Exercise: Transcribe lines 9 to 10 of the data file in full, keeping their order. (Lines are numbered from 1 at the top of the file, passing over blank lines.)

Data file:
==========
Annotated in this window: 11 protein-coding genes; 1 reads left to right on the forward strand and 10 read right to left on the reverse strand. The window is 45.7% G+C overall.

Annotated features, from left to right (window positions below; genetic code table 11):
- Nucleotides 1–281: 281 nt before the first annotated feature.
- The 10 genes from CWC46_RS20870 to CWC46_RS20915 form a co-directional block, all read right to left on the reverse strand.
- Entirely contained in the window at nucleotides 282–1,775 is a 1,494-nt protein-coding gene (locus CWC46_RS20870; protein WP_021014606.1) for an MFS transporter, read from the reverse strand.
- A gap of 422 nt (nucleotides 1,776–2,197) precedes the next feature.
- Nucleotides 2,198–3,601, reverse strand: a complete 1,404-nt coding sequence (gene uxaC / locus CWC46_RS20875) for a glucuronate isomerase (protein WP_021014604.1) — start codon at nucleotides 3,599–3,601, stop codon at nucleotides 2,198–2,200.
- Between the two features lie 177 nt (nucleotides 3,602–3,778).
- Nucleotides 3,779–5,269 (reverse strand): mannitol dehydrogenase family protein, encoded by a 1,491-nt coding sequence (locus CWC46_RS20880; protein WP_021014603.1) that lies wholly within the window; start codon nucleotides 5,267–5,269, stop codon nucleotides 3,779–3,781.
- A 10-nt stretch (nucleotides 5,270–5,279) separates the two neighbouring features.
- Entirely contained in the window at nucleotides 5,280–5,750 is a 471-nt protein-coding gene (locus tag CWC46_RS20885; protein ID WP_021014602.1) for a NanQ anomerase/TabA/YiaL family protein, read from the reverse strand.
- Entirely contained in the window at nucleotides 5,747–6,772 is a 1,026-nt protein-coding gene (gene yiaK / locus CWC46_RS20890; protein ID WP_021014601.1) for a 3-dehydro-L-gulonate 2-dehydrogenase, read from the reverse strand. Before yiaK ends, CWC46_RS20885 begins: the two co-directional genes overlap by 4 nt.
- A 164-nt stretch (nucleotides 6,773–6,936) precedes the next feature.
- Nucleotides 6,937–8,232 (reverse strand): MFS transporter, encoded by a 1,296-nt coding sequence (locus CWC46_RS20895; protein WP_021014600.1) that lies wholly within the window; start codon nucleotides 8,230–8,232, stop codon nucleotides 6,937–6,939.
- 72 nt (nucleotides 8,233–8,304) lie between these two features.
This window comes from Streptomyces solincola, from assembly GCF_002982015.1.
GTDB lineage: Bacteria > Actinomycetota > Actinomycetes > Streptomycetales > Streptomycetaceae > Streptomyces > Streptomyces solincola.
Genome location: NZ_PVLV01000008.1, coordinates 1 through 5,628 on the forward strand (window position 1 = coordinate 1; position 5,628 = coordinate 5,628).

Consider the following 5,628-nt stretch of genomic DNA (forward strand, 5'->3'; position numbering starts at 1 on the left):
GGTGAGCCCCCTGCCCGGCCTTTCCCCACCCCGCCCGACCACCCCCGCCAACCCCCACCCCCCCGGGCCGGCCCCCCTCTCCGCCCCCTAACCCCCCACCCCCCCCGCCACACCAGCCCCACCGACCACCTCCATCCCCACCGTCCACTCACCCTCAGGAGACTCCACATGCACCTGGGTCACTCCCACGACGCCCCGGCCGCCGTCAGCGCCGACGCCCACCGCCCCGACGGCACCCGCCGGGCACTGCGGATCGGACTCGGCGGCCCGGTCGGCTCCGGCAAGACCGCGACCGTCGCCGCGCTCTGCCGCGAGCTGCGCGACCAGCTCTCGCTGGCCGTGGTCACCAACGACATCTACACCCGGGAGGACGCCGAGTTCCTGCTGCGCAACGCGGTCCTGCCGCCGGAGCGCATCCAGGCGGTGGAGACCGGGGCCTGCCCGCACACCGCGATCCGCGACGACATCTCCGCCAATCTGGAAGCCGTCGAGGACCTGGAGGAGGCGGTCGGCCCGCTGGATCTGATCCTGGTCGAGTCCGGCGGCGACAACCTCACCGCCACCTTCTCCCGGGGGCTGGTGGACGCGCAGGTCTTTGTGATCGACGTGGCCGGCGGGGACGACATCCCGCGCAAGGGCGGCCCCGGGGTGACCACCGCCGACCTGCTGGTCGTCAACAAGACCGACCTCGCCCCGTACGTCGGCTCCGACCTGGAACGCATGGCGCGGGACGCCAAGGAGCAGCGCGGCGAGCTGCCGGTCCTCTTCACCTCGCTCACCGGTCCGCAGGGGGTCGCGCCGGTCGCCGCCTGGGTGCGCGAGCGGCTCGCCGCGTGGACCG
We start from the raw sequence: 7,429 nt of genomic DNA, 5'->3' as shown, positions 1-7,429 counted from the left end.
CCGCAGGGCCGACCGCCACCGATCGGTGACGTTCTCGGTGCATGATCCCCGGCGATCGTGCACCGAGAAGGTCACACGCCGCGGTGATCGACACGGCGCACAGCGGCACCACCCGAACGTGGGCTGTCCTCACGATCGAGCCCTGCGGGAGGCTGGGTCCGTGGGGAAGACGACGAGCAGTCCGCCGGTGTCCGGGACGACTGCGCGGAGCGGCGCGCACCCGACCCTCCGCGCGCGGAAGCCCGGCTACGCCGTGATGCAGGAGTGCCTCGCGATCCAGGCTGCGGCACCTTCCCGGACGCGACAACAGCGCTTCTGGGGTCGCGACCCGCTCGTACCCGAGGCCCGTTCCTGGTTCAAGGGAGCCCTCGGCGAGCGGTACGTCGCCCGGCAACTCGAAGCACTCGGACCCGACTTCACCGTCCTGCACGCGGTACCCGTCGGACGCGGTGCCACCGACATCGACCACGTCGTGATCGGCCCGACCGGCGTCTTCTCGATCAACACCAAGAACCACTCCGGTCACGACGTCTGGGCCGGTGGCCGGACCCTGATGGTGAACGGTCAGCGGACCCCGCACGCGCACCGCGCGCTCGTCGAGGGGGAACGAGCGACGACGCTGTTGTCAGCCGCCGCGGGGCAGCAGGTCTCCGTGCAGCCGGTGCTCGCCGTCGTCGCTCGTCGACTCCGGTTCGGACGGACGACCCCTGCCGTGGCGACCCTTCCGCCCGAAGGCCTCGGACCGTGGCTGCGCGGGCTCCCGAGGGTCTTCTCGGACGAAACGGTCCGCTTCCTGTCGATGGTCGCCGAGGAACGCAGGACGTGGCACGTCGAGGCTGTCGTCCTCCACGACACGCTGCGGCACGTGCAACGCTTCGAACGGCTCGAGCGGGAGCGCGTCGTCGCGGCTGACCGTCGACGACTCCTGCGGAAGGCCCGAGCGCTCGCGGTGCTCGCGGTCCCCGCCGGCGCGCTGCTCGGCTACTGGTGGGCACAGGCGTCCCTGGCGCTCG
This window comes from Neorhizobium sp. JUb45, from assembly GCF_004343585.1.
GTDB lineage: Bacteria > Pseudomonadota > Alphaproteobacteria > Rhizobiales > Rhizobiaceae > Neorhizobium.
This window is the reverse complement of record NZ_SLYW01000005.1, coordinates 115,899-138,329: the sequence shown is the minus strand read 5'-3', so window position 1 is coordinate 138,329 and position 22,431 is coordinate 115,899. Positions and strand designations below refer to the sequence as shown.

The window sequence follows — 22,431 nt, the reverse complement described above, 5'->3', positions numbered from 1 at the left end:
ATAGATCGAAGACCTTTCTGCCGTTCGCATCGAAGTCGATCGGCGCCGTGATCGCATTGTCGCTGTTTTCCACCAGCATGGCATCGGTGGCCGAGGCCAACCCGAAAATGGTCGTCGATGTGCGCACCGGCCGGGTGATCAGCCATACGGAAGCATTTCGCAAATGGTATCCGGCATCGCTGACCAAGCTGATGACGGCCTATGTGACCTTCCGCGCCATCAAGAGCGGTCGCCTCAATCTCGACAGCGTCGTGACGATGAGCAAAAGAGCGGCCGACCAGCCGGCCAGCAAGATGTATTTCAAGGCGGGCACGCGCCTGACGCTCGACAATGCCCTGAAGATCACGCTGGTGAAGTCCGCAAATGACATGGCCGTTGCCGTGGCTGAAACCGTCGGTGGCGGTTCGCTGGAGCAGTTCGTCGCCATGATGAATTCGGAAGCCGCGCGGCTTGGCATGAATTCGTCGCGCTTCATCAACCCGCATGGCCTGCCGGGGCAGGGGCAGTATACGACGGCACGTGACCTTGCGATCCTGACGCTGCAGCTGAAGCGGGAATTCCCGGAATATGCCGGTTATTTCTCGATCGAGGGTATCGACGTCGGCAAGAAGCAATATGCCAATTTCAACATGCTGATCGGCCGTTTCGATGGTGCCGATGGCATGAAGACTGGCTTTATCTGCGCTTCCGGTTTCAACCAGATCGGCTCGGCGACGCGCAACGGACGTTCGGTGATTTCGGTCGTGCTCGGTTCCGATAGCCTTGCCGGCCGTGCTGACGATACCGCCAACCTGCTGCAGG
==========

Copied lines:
- Nucleotides 3,779–5,269 (reverse strand): mannitol dehydrogenase family protein, encoded by a 1,491-nt coding sequence (locus CWC46_RS20880; protein WP_021014603.1) that lies wholly within the window; start codon nucleotides 5,267–5,269, stop codon nucleotides 3,779–3,781.
- A 10-nt stretch (nucleotides 5,270–5,279) separates the two neighbouring features.